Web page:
Director: Jonathan Dayton, Valerie Faris
Cast: Emma Stone, Steve Carrell, Sarah Silverman, Andrea Riseborough, Bill Pullman, Alan Cumming, Jessica McNamee, Austin Stowell, Elisabeth Shue
Plot: Offended that female tennis players have a lower cash money prize than the men, Billie Jean King (Stone) set up their own female tennis league.
I am not particularly interested in tennis. The idea of a tennis movie doesn’t really appeal to me. However, the brilliant thing about Battle of the Sexes is that it is so much more than a sports movie. It is a monumental moment in the history of, not just sports, but the feminist movement. This is a film that screams about the fight for equality. This is also a film with Emma Stone in it and that never hurt anyone.
It opens up with the women already taking back the sport for themselves. After becoming one of the top female players in the world, Billie Jean King discovers that the upcoming tennis tournament she is up for has a much lower cash prize for the winner of the female competition. Infuriated, she pulls out of the competition, risking her place in Wimbledon. The women tennis movement proved that whatever men could do women could do better. As they practiced for the upcoming competition, they also did the marketing, the ticket sales and tended to the locations. It was an incredible feat and the kind of major victory that sets this film off to a good start. However, Battle of the Sexes is mainly about how even when women were proving that they could be as equal as the men, there was still this false male dominance over women. You will end up just as frustrated as Billie Jean King at the sheer stubbornness of the male population. At the same time, as setting up Billie Jean King’s feminist movement, the movie also focuses on has-been tennis player, Bobby Riggs. Secretly gambling under his wife’s nose and bored to tears with being out of the media, Riggs sees Billie King’s rise to power and sniffs out an opportunity to get back in the public eye. Painting himself as a chauvinistic pig, he becomes the figurehead for every man out there, worried that women are going to pull the comfortable rug from under their feet. Carrell works hard to keep the character likeable (and succeeds with distinction). The trick is to focus on how Carrell’s sexist ramblings are more media-baiting than actual womanising, pinning more of the blame on Bill Pullman’s malicious tennis promoter. Besides Carrell’s outrageous women-bashing is the right side of comedic (“I am gonna put the show back in chauvinism!”). It is hard to explain without actually watching this amazing actor do his thing, but Bobby Riggs is a hard man to hate. However, as you would likely expect, it is Emma Stone who impresses. On one hand, the character isn’t really the kind of meaty figure that an actress can do much with. She might have done all these amazing things, but as a person, she was just in it for the sport, keeping herself to herself. While Carrell loves playing the character who is so cinematic in real life, he just has to turn up and add his own Carrell spin on things, Emma Stone’s big scenes consist of keeping herself to herself. It is powerful in its own way; this is a girl who doesn’t necessarily want to be this big centre of attention, but cannot live with leaving this inequality still standing. She gets more satisfying material in the film’s closing notes, as she wrestles with the weight of hiding a lesbian affair from the world and the fact that even her close team-mates don’t expect her to win. It might not be Stone’s showiest performance, but it is definitely mesmerising.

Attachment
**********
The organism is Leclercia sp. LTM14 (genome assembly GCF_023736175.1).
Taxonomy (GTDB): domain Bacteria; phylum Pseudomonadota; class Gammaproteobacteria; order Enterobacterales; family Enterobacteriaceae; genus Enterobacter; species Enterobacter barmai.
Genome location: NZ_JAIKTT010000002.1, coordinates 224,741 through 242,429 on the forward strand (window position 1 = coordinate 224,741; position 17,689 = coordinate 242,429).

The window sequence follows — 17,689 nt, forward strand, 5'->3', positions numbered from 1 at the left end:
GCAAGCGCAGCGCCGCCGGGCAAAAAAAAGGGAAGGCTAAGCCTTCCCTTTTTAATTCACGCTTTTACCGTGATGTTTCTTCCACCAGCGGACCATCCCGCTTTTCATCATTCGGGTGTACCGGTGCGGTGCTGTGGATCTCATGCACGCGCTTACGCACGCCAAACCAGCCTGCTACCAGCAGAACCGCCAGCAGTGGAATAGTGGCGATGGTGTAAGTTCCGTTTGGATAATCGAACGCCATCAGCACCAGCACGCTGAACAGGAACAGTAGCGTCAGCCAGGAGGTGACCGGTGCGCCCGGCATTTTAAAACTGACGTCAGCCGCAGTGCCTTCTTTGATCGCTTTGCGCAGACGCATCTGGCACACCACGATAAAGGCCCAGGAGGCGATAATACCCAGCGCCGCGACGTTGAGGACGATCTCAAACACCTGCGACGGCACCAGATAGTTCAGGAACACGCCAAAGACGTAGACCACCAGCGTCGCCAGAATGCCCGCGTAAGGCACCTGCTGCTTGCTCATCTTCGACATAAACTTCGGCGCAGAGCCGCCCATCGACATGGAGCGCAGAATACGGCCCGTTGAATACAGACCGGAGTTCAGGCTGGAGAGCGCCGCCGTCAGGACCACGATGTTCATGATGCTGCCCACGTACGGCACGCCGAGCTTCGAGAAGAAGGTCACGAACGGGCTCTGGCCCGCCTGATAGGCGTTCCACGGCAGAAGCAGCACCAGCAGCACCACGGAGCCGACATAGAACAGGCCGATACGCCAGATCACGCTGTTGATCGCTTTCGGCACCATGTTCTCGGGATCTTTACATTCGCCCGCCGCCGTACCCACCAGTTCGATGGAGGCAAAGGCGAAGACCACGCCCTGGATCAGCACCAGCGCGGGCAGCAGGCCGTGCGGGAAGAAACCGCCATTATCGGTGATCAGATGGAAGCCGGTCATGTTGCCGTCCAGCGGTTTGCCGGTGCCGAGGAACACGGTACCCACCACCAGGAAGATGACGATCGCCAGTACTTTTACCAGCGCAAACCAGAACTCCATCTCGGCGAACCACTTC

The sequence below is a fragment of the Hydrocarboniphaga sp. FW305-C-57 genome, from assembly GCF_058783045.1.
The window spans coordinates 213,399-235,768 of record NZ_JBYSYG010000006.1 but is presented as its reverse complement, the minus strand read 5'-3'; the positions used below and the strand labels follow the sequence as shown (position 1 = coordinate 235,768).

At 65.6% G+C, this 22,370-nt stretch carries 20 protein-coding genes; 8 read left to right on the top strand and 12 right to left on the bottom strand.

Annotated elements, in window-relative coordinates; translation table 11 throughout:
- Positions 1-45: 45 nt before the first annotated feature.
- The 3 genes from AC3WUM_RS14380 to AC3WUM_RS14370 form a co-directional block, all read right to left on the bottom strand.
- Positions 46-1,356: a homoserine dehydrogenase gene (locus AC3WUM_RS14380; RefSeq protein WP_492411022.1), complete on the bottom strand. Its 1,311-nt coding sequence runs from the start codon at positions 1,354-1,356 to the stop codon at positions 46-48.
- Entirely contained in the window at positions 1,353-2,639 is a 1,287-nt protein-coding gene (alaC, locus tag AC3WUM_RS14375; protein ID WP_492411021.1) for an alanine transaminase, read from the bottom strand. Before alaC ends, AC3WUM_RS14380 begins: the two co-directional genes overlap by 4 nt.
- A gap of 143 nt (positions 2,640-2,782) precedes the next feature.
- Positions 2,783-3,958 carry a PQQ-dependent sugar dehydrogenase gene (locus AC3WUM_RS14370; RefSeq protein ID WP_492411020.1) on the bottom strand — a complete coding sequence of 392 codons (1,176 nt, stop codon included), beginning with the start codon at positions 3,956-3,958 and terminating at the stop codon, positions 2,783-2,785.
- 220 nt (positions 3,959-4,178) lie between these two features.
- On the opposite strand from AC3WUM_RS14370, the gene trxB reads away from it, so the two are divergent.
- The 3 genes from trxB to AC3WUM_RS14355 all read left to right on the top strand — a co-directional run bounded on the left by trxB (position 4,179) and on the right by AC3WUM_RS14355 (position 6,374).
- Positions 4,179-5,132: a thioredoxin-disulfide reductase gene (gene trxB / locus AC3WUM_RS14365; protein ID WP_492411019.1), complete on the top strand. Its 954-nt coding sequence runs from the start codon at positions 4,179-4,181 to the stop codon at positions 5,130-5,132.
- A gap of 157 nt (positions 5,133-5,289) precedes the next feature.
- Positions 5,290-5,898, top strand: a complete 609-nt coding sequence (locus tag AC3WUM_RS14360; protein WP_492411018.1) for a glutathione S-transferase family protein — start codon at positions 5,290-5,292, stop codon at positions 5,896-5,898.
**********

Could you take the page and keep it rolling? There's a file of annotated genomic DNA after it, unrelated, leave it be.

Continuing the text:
And then there is the match. Directors Dayton and Faris work wonders to make the build-up to the sport as tense as possible. There isn’t really too much tennis beforehand, a movie about tennis, but not trying to ram in as many matches as possible. This is a film about the passion and complexities ticking away in the background of the tournament, rather than the drama on the court itself. As much as the fight for equality really brings the stakes alive, sexism isn’t the only drama on the court. It isn’t by accident that Alan Cumming plays the homosexual costume designer or Billie Jean King is hiding a lesbian lover. This is a movie about equality in general. On top of that, there are a few other items thrown into the pot to make the final game more exciting. Steve Carrell’s Bobby Riggs might be the villain of the piece, but he puts so much into the game that you realise if he loses, he will have nothing. There is a tragic naivety to Riggs that makes him even harder to put down. You want Emma Stone to win, but you don’t quite want Riggs to lose. The actual match rides off of the stakes set up beforehand, to the point where it doesn’t actually have to use astonishing cinematography tricks during the actual tennis. It is filmed like an actual tennis match on the television to the point where you have to wonder whether they resorted to ripping archive footage off for the final edit. The end result is a heart-warming victory, dampened only slightly by the fact that we are still arguing about equality in this day and age. It makes Billie Jean’s hard actions here feel slightly under-whelming.
Final Verdict: You don’t need to love tennis to appreciate the power of Battle of the Sexes. It is simply a great movie.